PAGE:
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Have you ever looked at an email and thought ‘what the hell does that mean?’ Or received a reply from a colleague who completely misunderstood what you had written in the previous email? On top of this, you receive more than 10, maybe 20 emails in your working day, increasing stress and reducing your productivity. You’re not alone in this, as studies show that decreasing interaction with email can lead to less stress and greater productivity. Email, though, is the backbone of most modern businesses, especially large, international businesses where communication needs to pass quickly and easily between silos both in-country and out. So can a business survive without email? And would moving to an alternative service just present more problems?

Culture or necessity?

It’s fair to say that a service we use every day for both our work and personal could be described as a necessity, and there is little research disputing we should boycott email communication altogether, on the contrary, in the short term this could lead to hazardous communication breakdown. The key to reducing email use is to fight office email culture.

In 2012, The Guardian reported that UK company Halton Housing Trust was eliminating internal emails, citing that 40% of an employee’s working week is spent dealing with strings of internal emails that add little or no value to the business. As deputy national editor of The New York Times, Adam Bryant, reveals below, the problem with email is that it has evolved into a tool for misunderstanding. Email communication in its various forms is generally open to communication; a message that is perfectly clear to you may appear multifaceted to your intended receiver, leading to strings of emails attempting to decipher the original intended message. Any communication issues are made worse still if you are dealing with colleagues who lack the ever infamous ‘email etiquette’, which is often not taught and is more of an experience-related skill.

Another issue is latency. Emails can be buried when an employee receives multiple messages per day, leading to a delay in actionable tasks. In response to this, some companies have adopted instant messaging and social networking software to connect their departments and produce swifter comms systems, where communication breakdown can be quickly remedied. When, your messaging is instant, however, and you’re expected to respond instantly, this could increase stress even further.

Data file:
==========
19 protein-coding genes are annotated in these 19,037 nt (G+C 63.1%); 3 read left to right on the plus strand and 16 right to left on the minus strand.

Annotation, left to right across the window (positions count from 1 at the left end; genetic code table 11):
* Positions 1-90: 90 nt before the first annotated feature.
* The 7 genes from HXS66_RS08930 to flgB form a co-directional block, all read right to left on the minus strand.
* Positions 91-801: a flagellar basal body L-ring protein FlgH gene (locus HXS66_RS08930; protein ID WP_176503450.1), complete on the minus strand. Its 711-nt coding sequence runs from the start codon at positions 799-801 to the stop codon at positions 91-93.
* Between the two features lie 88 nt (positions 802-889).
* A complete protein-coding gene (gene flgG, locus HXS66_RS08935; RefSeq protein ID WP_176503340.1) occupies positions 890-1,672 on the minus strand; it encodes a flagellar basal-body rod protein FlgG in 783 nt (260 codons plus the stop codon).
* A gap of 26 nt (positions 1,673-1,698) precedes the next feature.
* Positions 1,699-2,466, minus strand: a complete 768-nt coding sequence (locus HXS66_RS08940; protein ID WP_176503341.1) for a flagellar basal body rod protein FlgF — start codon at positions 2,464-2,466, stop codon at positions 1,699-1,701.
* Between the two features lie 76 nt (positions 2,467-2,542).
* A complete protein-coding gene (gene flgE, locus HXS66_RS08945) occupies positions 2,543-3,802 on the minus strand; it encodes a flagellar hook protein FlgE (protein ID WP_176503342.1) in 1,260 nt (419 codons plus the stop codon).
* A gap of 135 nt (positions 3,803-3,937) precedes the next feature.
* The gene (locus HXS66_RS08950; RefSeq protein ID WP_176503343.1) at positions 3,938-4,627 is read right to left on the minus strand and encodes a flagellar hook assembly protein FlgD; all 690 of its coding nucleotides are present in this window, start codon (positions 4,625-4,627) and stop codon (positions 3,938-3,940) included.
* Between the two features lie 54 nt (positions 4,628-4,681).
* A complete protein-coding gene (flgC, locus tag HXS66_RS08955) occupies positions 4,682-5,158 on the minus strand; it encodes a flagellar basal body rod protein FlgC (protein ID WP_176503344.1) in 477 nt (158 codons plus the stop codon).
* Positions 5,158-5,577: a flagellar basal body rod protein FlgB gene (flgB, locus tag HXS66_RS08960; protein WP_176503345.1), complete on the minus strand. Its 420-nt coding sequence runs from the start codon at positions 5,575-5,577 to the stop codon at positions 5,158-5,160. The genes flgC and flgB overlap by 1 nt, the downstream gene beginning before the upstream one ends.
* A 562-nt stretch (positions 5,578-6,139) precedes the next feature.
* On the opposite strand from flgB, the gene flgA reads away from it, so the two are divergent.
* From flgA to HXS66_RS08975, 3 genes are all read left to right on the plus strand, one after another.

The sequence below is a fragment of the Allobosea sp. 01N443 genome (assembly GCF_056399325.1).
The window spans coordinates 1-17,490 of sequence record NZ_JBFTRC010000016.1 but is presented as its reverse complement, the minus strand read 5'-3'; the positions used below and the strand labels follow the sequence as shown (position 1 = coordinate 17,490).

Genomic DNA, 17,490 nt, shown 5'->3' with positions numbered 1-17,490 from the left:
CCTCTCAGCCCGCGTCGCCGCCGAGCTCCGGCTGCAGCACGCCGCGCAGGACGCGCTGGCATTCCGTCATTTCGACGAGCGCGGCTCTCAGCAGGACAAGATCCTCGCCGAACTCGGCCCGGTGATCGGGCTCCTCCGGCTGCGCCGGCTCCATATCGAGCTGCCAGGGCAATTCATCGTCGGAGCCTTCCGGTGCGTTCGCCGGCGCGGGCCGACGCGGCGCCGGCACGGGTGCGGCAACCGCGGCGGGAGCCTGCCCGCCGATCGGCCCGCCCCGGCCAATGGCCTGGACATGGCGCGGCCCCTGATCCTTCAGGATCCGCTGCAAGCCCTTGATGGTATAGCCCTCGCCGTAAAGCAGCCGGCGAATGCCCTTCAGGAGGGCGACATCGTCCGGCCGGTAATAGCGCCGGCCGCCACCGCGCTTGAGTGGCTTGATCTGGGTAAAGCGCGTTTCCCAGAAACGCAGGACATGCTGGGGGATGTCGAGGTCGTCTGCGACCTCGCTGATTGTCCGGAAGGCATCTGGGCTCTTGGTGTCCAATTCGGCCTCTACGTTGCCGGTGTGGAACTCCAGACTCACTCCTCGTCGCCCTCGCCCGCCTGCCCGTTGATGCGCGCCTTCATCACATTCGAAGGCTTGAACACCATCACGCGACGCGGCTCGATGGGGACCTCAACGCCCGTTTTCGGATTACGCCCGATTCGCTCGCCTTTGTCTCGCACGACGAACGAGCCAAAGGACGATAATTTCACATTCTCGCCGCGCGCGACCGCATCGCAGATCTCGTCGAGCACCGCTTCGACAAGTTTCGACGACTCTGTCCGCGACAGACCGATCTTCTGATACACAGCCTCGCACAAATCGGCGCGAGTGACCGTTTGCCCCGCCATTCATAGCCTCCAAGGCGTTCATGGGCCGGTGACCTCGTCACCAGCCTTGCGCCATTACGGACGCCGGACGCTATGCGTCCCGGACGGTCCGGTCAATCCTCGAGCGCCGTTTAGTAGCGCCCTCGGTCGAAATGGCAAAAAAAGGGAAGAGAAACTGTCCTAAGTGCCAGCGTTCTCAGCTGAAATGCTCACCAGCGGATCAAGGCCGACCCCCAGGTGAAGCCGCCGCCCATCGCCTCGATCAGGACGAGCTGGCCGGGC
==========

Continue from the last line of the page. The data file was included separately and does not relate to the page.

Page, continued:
Email dieting

A study conducted by academics from the University of British Columbia concluded that limited use of email throughout the leads to less stress and more productivity. Tactics such as turning notifications off give employees a respite from the dread of yet another email adding to their workload. When this is combined with strictly curbing the use of internal emails in the office, a business can benefit from a more productive and happier staff.

What can you do?

Your control is internal. No one can stop external emails and who would want to? Often external emails are your most productive, originating from customers, suppliers or potential partners. You can, however, exercise some internal control over your actions when receiving a high number of internal emails.

  • Don’t understand? Walk down the hall and talk it through with your colleague. This way you can forge a better connection with the person and discuss the issue in full.
  • Having to write a short story to get the point across? Arrange a phone call or a skype meeting. Sending an email puts the problem on the backburner and increases your workload. Complete the task now and fully understand what’s required.
  • Where possible, use emails for summary or ‘next steps’, rather than explaining a complex process that would be better addressed over the phone.

Enjoy this video with Adam Bryant, courtesy of Bigthink.com 

The blog above was created using insights from our online BA Management and Leadership degree, as well as various online sources cited above. If you are interested in learning more about our online BA Management and Leadership or BA Management and Professional Accounting degree, you can fill out our online enquiry form or call us on 08081 789 636 (charges apply for international calls).



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